Twenty-two states rank an abysmal “D” or “F” for the negative impact of their public sector labor laws on taxpayers and government workers. Thirteen fare little better with a “C,” and just seven earn an “A+.” These rankings are revealed in a first-of-its-kind 50-state public sector labor report released by the Commonwealth Foundation, Pennsylvania’s free market think tank.
Transforming Labor: A Comprehensive, Nationwide Comparison and Grading of Public Sector Labor Laws evaluates 11 key measures that directly affect taxpayers and public employees.
The report reveals that only ten states have some form of paycheck protection, which prevents the use of public resources to collect political contributions for government unions. Additionally, just 12 states require government union contract negotiations to be open to the public. One lone state—Wisconsin—regularly requires government unions to hold elections to continue representing members.
Public sector labor issues extend far beyond a state’s right-to-work status. Even highly graded states will see areas for improvement, including transparency in contract negotiations, legality of worker strikes, workers’ rights in leaving a union, and paycheck protection laws. These are reform areas that can guarantee greater protections of government workers’ freedom of association.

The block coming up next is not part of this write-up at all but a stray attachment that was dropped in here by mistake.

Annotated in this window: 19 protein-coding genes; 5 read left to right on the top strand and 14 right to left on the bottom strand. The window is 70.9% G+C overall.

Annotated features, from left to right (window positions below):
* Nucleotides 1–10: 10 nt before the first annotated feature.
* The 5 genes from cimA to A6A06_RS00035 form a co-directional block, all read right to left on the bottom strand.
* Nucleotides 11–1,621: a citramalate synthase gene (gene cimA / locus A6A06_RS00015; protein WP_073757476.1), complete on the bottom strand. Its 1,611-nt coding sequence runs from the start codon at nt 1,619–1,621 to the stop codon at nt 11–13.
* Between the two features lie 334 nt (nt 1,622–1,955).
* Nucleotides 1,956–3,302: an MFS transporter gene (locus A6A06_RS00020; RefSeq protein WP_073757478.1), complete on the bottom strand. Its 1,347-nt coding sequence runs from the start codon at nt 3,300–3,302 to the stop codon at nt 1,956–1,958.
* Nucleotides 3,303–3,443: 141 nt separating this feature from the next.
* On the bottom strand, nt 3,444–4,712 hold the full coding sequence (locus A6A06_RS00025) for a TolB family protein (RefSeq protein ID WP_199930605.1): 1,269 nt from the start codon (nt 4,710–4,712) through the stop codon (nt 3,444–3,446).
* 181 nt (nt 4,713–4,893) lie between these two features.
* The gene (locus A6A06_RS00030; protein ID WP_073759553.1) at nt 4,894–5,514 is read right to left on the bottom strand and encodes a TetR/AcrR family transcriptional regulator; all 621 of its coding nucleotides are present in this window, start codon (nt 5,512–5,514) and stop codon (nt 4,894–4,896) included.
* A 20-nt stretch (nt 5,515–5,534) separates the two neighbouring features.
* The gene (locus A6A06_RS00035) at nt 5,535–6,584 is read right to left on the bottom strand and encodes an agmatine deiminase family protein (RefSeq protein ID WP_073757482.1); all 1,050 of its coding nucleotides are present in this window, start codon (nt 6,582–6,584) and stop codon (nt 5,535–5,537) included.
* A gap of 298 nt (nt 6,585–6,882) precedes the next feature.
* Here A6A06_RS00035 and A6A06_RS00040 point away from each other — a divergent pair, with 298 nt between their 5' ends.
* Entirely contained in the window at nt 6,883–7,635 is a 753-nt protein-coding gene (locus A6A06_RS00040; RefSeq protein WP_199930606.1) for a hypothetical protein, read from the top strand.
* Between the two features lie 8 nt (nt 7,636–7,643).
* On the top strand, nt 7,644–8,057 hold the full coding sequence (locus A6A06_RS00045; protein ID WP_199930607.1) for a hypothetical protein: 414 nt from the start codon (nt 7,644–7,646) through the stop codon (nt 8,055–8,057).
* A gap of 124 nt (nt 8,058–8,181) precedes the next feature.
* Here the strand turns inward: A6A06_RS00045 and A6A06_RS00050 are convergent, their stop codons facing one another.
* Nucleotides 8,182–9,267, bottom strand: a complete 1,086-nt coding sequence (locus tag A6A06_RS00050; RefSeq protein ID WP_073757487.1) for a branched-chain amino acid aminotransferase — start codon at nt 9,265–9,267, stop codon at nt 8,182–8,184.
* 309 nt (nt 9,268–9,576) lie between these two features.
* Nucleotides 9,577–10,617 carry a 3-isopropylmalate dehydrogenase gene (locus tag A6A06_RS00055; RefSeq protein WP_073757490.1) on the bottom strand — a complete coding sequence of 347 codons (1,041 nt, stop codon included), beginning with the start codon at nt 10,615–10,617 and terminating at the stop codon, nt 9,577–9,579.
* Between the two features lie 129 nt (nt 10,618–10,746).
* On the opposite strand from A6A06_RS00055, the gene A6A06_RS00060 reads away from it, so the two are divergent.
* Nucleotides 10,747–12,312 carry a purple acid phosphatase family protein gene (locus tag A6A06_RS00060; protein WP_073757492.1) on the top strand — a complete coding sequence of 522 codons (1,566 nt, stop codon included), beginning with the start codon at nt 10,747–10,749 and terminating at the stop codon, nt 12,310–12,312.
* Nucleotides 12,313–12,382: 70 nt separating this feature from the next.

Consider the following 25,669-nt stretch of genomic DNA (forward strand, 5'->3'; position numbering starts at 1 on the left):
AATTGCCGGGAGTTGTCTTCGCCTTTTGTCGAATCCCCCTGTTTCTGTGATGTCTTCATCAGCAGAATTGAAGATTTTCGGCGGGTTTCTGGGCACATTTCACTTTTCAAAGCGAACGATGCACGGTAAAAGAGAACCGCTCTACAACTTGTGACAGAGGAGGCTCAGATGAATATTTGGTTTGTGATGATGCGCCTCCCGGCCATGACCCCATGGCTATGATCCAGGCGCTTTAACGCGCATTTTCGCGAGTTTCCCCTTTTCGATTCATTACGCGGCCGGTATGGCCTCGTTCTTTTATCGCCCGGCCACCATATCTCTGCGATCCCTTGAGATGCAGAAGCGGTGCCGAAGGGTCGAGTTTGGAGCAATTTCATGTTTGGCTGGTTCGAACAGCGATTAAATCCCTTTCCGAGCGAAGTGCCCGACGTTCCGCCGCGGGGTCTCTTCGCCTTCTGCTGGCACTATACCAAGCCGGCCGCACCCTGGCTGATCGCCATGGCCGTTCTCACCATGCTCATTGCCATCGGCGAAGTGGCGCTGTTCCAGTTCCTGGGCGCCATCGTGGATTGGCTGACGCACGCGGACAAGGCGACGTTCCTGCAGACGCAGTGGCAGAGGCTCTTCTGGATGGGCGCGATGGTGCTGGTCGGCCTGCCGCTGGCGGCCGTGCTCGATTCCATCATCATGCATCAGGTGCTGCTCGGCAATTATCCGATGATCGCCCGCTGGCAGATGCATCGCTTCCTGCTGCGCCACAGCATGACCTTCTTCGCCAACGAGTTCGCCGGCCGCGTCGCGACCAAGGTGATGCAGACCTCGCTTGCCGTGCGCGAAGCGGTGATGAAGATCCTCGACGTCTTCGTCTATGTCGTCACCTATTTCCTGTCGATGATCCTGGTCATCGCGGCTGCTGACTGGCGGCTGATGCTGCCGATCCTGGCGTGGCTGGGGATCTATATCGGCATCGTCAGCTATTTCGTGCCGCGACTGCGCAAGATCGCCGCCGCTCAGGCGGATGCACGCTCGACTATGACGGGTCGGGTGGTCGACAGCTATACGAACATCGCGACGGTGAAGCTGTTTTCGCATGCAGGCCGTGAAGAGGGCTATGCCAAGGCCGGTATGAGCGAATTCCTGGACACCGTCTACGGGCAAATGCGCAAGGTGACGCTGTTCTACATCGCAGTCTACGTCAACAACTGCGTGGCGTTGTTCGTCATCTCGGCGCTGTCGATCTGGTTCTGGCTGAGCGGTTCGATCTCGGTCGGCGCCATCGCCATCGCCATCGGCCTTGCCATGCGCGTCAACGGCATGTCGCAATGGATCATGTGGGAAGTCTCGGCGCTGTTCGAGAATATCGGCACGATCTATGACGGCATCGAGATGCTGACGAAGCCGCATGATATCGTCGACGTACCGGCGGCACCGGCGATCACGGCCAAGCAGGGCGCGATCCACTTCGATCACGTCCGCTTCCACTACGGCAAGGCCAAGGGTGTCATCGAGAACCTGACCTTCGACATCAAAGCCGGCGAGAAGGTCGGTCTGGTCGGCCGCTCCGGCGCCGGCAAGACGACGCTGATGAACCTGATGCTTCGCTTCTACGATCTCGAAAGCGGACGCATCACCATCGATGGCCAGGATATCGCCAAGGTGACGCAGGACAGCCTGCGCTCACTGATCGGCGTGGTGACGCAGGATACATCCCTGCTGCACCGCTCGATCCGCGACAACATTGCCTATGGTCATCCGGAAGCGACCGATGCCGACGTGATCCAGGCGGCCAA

Public Sector Labor Law Report Card
In truth, public-sector labor laws cut to the core of our liberties, including freedom of speech and freedom of association. That’s why it’s critical that states take steps to preserve these freedoms that are often trampled by little-known statutes and obscure collective bargaining agreements.
But the good news is that momentum for workers’ rights is growing. While some states are embracing worker freedom through right-to-work laws, others are making negotiations over taxpayer-funded contracts more transparent, and still others are protecting workers who opt not to join a union. We fully expect this trend to continue in the coming years.
To produce the report, Commonwealth Foundation researchers combed through state-level laws, administrative codes, and regulations relating to public sector collective bargaining. Where no law or statutory provision existed, we examined local- and state-level labor agreements and used the designation “written in union contracts” to show how such matters are addressed at the negotiating table.
Creative Commons: Daniel Ansel Tingcungco